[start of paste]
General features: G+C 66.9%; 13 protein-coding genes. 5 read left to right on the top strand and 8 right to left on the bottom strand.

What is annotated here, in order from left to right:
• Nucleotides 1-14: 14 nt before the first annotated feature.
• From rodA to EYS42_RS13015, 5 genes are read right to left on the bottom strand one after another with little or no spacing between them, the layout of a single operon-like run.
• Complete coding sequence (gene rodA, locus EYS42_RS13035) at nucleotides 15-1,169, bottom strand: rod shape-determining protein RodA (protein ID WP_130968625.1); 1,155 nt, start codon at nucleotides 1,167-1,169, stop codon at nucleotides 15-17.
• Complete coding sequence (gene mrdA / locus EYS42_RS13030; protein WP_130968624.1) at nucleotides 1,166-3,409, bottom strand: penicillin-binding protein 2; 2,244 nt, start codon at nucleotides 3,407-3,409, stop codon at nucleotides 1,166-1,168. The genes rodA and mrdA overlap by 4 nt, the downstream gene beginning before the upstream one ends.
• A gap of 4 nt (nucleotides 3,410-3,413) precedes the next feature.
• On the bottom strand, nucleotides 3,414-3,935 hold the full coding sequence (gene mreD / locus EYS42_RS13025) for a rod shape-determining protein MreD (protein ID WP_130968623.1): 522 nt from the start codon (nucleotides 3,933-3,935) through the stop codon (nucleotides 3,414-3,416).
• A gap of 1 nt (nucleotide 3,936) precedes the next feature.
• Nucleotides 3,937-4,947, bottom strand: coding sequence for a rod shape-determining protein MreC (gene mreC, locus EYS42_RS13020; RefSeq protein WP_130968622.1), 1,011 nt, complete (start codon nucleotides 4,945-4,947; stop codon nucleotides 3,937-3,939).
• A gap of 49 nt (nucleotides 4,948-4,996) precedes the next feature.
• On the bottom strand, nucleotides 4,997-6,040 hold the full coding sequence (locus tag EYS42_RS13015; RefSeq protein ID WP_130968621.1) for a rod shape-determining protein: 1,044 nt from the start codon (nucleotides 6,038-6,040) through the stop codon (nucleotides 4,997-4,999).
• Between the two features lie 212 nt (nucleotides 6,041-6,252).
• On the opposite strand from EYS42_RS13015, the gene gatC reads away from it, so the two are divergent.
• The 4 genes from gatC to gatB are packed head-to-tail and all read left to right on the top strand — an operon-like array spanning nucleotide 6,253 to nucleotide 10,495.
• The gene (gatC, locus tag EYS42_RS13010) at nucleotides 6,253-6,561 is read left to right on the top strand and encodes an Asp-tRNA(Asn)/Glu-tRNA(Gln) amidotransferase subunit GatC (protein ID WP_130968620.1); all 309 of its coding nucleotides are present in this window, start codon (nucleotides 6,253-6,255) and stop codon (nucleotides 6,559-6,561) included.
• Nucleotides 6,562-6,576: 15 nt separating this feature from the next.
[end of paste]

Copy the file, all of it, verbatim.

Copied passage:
General features: G+C 66.9%; 13 protein-coding genes. 5 read left to right on the top strand and 8 right to left on the bottom strand.

What is annotated here, in order from left to right:
• Nucleotides 1-14: 14 nt before the first annotated feature.
• From rodA to EYS42_RS13015, 5 genes are read right to left on the bottom strand one after another with little or no spacing between them, the layout of a single operon-like run.
• Complete coding sequence (gene rodA, locus EYS42_RS13035) at nucleotides 15-1,169, bottom strand: rod shape-determining protein RodA (protein ID WP_130968625.1); 1,155 nt, start codon at nucleotides 1,167-1,169, stop codon at nucleotides 15-17.
• Complete coding sequence (gene mrdA / locus EYS42_RS13030; protein WP_130968624.1) at nucleotides 1,166-3,409, bottom strand: penicillin-binding protein 2; 2,244 nt, start codon at nucleotides 3,407-3,409, stop codon at nucleotides 1,166-1,168. The genes rodA and mrdA overlap by 4 nt, the downstream gene beginning before the upstream one ends.
• A gap of 4 nt (nucleotides 3,410-3,413) precedes the next feature.
• On the bottom strand, nucleotides 3,414-3,935 hold the full coding sequence (gene mreD / locus EYS42_RS13025) for a rod shape-determining protein MreD (protein ID WP_130968623.1): 522 nt from the start codon (nucleotides 3,933-3,935) through the stop codon (nucleotides 3,414-3,416).
• A gap of 1 nt (nucleotide 3,936) precedes the next feature.
• Nucleotides 3,937-4,947, bottom strand: coding sequence for a rod shape-determining protein MreC (gene mreC, locus EYS42_RS13020; RefSeq protein WP_130968622.1), 1,011 nt, complete (start codon nucleotides 4,945-4,947; stop codon nucleotides 3,937-3,939).
• A gap of 49 nt (nucleotides 4,948-4,996) precedes the next feature.
• On the bottom strand, nucleotides 4,997-6,040 hold the full coding sequence (locus tag EYS42_RS13015; RefSeq protein ID WP_130968621.1) for a rod shape-determining protein: 1,044 nt from the start codon (nucleotides 6,038-6,040) through the stop codon (nucleotides 4,997-4,999).
• Between the two features lie 212 nt (nucleotides 6,041-6,252).
• On the opposite strand from EYS42_RS13015, the gene gatC reads away from it, so the two are divergent.
• The 4 genes from gatC to gatB are packed head-to-tail and all read left to right on the top strand — an operon-like array spanning nucleotide 6,253 to nucleotide 10,495.
• The gene (gatC, locus tag EYS42_RS13010) at nucleotides 6,253-6,561 is read left to right on the top strand and encodes an Asp-tRNA(Asn)/Glu-tRNA(Gln) amidotransferase subunit GatC (protein ID WP_130968620.1); all 309 of its coding nucleotides are present in this window, start codon (nucleotides 6,253-6,255) and stop codon (nucleotides 6,559-6,561) included.
• Nucleotides 6,562-6,576: 15 nt separating this feature from the next.